Government to go feral on Auckland Council, at last

Finally, the government is talking of going feral on Auckland Council.

The blame game between central and local government over the housing crisis is getting personal.

Housing Minister Nick Smith has attacked an Auckland Councillor, calling him a “Nimby” for blocking a housing development.

A corner in Herne Bay is a small battlefield in the war between the Government and Auckland Council over how to speed up housing supply. The Government wants 70 apartments built there, but Auckland Councillor Mike Lee is trying to stop it, and that’s got Dr Smith angry.

“Mike Lee is guilty of Nimbyism,” said Dr Smith.

The Government has designated the site of the old Gables pub a “special housing area”. That allows for fast-tracked development, with between four to seven of the apartments “affordable housing”. It’s about getting more housing into inner-Auckland’s “urban intensification”.  

But neighbours don’t like it, and, local councillor Mr Lee is on their side. Mr Lee wrote earlier this year, saying the development was “overriding the civil rights of neighbouring property owners”.

Dr Smith responded, saying he found Mr Lee’s position “ironic”, “odd” and “part of the problem”.

“We cannot have that sort of Nimbyism. That’s at the core of where Auckland has gone wrong. That’s why I’ve politely written back to Mr Lee and said ‘actually, you are being a hypocrite’.”

Mr Lee actually lives on Waiheke Island, but that didn’t stop Dr Smith.

The housing blame-game is getting messier than ever, with images from The Nation showing Aucklanders living in cars.

The Government wants to build more houses, but says Auckland Council is just too slow and it’s on notice.

Mike Lee is a classic cock-womble who wants intensification but not in his patch.

Lee is throwing a tanty as big as Nick Smith’s, but the point is Mike Lee is well past it and a typical socialist who wants to tell everyone how to live but not if it impacts him personally.

 

– Newshub

 

 


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  • cod

    And when they install commissioners finally, the government will be accused of doing too little too late. Mike Lee should of been rinsed years ago, he has been one of the people working behind the scenes, trying to turn Auckland into its new Russian twin city Minsk.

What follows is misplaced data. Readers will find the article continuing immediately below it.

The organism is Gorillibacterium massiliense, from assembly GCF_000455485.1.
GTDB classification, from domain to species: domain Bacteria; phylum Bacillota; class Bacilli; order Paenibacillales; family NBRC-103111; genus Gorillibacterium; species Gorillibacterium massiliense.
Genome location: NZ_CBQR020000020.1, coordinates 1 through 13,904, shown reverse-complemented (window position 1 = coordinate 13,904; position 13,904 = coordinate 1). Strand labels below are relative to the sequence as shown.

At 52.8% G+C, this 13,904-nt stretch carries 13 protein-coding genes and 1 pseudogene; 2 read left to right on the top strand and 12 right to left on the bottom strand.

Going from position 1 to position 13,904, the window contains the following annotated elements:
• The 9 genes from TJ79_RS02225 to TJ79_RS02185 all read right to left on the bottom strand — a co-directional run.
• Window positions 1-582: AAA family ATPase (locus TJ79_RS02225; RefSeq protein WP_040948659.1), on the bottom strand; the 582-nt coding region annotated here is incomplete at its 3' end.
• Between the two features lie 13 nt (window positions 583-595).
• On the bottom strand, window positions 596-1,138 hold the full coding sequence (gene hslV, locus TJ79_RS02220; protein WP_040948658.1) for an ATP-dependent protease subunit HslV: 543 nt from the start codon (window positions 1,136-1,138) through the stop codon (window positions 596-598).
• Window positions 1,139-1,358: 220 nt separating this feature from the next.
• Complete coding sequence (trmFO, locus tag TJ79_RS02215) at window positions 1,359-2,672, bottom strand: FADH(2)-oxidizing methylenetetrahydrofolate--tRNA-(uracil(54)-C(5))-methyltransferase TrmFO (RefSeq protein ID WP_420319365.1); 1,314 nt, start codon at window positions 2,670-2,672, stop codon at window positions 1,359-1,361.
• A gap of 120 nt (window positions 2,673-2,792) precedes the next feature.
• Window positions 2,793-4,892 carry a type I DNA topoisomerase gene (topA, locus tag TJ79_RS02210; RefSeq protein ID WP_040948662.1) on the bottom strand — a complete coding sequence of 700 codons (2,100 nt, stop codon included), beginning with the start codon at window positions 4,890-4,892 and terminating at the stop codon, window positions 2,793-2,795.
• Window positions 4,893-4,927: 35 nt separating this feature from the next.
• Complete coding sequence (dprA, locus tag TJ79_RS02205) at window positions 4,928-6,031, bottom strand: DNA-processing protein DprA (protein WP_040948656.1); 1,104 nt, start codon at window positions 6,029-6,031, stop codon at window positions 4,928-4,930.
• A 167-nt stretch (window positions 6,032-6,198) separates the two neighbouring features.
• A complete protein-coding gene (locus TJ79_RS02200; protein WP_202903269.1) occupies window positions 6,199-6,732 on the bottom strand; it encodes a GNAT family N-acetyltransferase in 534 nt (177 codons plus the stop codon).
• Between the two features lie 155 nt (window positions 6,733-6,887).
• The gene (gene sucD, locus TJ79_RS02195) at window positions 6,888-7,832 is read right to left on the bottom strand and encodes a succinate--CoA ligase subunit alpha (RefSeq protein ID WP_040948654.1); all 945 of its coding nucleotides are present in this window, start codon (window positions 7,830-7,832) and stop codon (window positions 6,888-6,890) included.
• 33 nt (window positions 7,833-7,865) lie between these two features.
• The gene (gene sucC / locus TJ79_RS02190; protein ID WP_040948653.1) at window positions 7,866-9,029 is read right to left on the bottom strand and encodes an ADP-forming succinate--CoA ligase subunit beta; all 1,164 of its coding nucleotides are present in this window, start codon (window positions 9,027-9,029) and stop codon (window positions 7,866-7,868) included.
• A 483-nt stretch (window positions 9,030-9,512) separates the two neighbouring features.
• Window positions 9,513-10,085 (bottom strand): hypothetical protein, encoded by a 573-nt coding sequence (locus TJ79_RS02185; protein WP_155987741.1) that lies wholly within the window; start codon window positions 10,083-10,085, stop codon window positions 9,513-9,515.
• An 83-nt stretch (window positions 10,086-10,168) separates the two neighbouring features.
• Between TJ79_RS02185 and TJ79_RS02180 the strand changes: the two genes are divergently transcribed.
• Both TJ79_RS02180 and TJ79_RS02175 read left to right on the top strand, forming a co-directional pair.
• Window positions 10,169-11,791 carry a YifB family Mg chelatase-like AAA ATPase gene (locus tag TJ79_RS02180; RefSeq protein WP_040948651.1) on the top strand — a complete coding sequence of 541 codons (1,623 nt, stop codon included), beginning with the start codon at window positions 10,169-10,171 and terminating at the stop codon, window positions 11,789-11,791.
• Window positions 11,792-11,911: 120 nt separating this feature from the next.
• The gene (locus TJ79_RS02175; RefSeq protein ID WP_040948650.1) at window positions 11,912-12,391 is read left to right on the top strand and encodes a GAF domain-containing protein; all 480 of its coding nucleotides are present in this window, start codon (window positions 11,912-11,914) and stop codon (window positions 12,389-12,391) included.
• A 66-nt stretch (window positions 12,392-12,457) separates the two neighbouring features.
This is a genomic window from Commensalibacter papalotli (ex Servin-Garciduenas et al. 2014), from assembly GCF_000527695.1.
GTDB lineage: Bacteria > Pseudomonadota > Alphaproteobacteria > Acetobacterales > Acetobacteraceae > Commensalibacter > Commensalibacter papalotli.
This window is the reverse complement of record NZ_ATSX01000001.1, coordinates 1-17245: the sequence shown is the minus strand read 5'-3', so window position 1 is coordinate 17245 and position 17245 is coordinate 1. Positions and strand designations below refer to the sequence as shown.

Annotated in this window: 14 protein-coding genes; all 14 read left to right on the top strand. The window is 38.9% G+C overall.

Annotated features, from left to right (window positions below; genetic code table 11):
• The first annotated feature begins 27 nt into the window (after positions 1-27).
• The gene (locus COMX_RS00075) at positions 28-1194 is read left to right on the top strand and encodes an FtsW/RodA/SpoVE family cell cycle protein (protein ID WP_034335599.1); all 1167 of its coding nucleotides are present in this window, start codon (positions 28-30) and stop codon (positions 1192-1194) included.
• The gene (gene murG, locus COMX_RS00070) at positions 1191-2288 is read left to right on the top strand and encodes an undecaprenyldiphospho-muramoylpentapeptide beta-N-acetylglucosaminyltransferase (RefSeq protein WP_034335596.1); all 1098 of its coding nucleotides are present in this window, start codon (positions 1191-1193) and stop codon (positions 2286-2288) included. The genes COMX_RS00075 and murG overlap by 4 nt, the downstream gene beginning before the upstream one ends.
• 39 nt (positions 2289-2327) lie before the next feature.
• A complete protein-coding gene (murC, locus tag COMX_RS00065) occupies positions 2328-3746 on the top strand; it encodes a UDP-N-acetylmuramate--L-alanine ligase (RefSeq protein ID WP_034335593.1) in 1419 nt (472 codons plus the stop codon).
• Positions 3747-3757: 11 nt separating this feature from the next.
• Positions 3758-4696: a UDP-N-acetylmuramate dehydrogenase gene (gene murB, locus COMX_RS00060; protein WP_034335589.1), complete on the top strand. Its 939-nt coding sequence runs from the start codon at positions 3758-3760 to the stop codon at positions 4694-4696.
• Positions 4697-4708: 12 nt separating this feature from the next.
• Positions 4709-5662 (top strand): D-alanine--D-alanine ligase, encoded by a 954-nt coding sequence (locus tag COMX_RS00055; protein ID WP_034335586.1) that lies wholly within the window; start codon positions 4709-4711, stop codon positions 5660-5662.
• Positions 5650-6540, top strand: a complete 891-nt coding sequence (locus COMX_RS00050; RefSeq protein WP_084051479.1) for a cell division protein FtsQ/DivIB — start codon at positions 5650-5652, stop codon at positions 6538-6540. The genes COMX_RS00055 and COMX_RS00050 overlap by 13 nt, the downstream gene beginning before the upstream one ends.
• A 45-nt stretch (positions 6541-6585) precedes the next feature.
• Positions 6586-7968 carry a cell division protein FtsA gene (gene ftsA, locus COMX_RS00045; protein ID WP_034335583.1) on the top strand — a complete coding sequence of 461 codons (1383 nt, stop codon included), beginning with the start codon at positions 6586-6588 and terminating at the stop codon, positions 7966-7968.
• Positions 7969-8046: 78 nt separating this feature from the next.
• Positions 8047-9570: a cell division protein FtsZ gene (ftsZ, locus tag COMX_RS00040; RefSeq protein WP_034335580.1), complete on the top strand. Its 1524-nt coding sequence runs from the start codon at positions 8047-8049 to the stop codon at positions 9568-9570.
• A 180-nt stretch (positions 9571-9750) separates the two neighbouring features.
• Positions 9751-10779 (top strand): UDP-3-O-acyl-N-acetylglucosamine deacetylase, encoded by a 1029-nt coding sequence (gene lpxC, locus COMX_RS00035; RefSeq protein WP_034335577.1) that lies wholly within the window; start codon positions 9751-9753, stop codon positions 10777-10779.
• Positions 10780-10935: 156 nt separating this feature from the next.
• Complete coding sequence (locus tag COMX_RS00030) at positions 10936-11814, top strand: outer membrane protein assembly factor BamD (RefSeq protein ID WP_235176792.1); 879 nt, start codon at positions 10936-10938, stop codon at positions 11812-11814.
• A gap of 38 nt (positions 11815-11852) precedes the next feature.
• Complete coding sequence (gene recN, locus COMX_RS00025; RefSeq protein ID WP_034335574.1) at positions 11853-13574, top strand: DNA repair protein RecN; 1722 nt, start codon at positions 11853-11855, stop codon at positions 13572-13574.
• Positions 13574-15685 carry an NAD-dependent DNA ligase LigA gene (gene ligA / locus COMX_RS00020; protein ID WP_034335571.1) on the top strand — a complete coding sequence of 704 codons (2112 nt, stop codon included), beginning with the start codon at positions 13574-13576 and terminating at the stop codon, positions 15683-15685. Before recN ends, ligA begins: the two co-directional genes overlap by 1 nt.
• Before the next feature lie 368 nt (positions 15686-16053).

• Crowgirl

      I deliberately voted against him last time. I don’t know who the idiots are who install this waste of space year after year.

    • JohnO

      Mike Lee stood up for keeping the $6 billion a year port in Auckland when lots of people wanted to copy Wellington and put a stadium on Port of Auckland land. He was a hard point of sanity among a flock of flitting nitwits. We still need him now for the same reason we needed him then.

  • rua kenana

    Big government forces democratically elected local council into compliance.
    Alternatively stated, bring on the Jong Un type commissars.
    With the continuing decline of NZ Labour, one hoped this sort of thing was gone forever from NZ.
    Bypassing democracy is no way to build a” brighter future” for NZ, as John Key used to say although with decreasing conviction each time he said it.

  • Seriously?

    The housing issue in Auckland seems to be the only real stick with which the left can hit National. Not that it is National’s fault, or National’s to fix, or that anyone really wants to see prices drop, but it does seem to be an actual issue as opposed to being completely hollow.

    The supply side issues seem mostly a Council problem.

    Is it too long a bow to suggest that the Labour controlled council has no interest n actually doing something about it?

    • Grumpy of Onehunga

      It is Nationals fault. The shortage is caused by uncontrolled immigration. If you ban immigration for five years the housing problem will vanish. Immigration also includes students who come to study with no intention of returning whence they came, it is just a tool to gain residence.

      • Seriously?

        To the extent that immigration has caused increased demand in Auckland is it not simply a National Party issue – it is an issue that successive governments have allowed to develop. But immigration also comes with plus sides.

        Despite the rhetoric we hear I very much doubt that any government will ban (or even drastically restrict) immigration as they seem to collectively believe that the benefits outweigh the detriments.

        I think the solutions rest elsewhere.

      • Rightsideofthebed

        A significant portion of the ‘immigration’ that has occurred since this government took power is New Zealander’s returning home as the global economy tanked and New Zealand was that much more attractive.
        In addition who do you think is supporting the economy – without positive net immigration the country would be in a very bad place.
        Do I think that more should be done to encourage immigrants to go to other parts of the country, Yes – however blaming ‘immigration’ like it’s automatically a bad thing is seeing one tree in front of you and missing the Fiordland National Park

      • contractor

        Agree about immigration, but it is definitely not solely National’s fault. House prices in Auckland increased 89% under 9 years of Labour and as of the last election at 6 years of National 26%. These are not National propaganda stats.

        Net immigration, average annual, under Labour was higher up until last election. The problem now is that the 20 year average annual net kiwi migration to Australia is that we have net kiwi returning to NZ.